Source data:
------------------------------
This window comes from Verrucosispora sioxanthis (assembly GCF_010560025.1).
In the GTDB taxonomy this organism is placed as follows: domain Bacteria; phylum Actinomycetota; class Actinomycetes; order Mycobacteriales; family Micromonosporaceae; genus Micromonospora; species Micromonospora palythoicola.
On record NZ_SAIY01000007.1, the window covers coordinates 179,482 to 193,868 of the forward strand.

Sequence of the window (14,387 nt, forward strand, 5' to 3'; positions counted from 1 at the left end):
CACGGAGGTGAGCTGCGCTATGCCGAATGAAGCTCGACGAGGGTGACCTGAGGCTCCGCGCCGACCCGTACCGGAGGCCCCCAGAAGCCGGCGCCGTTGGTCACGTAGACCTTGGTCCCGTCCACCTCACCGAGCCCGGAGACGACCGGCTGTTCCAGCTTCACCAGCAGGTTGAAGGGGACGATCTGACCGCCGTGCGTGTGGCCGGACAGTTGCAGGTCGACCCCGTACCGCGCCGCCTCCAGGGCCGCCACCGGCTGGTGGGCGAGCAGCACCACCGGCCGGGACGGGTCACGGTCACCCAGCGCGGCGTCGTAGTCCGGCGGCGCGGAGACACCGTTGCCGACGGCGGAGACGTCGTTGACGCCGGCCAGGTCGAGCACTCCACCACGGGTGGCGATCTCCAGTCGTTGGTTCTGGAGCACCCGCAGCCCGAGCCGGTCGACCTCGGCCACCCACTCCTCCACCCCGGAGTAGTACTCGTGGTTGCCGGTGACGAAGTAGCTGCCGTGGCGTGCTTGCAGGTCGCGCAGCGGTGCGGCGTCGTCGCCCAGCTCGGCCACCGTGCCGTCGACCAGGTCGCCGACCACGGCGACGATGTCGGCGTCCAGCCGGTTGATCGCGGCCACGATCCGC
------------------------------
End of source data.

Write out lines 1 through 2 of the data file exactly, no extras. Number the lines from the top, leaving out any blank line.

This window comes from Verrucosispora sioxanthis (assembly GCF_010560025.1).
In the GTDB taxonomy this organism is placed as follows: domain Bacteria; phylum Actinomycetota; class Actinomycetes; order Mycobacteriales; family Micromonosporaceae; genus Micromonospora; species Micromonospora palythoicola.